- Share this article
- Subscribe to our newsletter
Banana skins instead of plasters?
Not only do bananas taste good, they also heal wounds well. Instead of using a plaster, open wounds are covered with banana leaves or skins in many tropical countries. Even larger wounds can be successfully treated with them. Headed by Professor Nikolai Kuhnert, a team of scientists at Jacobs University Bremen, in Germany, have now taken a closer look at the healing effect of bananas and discovered 70 different ingredients that could be responsible for wound healing.
The research project was prompted by a visiting professorship sponsored by Germany’s Alexander von Humboldt Foundation supporting research by Professor Mubo Sonnibare, a pharmacist from Nigeria, at Jacobs University. Both in West Africa and in large parts of Asia, bananas are traditional remedies. However, these are not the usual Cavendish banana, which is not thought to have any medicinal effects, but Musa acuminata, a wild banana species.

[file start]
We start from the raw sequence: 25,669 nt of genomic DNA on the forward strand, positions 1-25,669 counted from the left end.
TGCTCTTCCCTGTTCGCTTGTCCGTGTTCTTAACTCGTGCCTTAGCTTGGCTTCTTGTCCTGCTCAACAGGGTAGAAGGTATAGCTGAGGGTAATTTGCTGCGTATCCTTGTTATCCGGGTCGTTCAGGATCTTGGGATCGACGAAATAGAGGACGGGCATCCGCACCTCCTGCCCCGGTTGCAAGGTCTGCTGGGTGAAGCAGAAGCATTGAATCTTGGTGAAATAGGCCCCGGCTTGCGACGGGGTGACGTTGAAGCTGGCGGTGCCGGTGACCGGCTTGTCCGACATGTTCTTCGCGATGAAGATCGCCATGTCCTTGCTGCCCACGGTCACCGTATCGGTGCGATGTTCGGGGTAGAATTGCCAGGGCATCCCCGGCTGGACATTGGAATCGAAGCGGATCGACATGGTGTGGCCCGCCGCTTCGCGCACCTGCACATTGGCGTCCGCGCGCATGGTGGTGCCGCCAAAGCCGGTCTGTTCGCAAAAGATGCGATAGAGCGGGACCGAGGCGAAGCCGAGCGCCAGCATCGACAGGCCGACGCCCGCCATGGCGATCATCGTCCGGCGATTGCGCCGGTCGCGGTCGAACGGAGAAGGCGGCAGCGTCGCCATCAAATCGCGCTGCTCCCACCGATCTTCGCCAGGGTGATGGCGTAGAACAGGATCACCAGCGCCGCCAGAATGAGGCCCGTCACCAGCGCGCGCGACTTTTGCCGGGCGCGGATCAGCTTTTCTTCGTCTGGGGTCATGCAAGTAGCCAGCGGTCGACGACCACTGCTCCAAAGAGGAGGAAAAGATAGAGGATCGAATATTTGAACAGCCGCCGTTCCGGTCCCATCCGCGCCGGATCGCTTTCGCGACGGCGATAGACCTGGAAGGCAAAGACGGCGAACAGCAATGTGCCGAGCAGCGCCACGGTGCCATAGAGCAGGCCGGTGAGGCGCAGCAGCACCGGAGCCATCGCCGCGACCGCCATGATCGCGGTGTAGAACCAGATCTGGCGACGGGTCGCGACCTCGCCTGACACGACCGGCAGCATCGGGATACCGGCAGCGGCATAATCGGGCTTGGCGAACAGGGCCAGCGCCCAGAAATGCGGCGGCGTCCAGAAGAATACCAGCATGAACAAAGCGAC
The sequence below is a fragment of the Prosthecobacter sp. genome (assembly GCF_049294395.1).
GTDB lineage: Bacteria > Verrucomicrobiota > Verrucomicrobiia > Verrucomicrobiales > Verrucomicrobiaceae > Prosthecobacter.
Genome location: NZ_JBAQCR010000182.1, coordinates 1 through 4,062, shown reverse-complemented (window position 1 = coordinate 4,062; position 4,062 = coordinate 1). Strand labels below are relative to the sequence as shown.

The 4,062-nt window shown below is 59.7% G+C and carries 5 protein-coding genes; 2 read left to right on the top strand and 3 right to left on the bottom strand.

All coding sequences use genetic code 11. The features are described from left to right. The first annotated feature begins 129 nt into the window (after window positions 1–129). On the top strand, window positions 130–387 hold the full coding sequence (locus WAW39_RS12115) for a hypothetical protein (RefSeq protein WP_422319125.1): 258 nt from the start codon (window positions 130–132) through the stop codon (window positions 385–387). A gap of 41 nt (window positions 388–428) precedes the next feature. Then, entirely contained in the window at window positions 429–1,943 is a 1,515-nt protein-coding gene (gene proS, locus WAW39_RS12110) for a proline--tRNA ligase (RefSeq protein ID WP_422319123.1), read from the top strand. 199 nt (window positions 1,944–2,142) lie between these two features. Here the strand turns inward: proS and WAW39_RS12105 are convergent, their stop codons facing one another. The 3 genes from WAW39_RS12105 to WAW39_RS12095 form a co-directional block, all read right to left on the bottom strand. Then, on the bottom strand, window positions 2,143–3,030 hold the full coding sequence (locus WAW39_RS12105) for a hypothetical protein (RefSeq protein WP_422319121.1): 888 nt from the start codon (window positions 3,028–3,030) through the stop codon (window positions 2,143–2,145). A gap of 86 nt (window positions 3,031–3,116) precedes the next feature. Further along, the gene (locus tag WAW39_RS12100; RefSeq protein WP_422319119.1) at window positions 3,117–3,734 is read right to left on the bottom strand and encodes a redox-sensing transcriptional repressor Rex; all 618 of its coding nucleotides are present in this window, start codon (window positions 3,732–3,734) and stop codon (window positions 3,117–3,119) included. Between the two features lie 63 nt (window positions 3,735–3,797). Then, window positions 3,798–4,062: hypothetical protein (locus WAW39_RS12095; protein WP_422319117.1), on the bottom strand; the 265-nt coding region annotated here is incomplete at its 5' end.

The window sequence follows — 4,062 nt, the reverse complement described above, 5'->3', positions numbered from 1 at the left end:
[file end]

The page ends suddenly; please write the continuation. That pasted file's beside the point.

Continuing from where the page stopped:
Musa acuminata features a number of polyphenolic, i.e. aromatic compounds. Some have an antibacterial, disinfectant effect, which contributes to protecting a wound against bacterial infections. Others are astringent, or constricting – an effect that can be felt i.e. by the tongue. If these compounds meet with the skin, they modify its proteins and form a sort of protective layer on the wound.
In order to precisely determine the medicinal potential of the individual components, further, elaborate experiments have to be conducted, Kuhnert says, pointing out that a whole range of factors play a role in wound healing. “The research has provided us with a deeper understanding of a traditional drug,” he notes. The survey results have now been published in the "Journal of Food Measurement and Characterization".
Sonibare, M. A.; Ayoola, I. O.; Gueye, B.; Abberton, M. T.; D’Souza, R.; Kuhnert, N., Leaves metabolomic profiling of Musa acuminata accessions using UPLC–QTOF–MS/MS and their antioxidant activity. Journal of Food Measurement and Characterization 2018, 1-14.
Homepage of Jacobs University, Bremen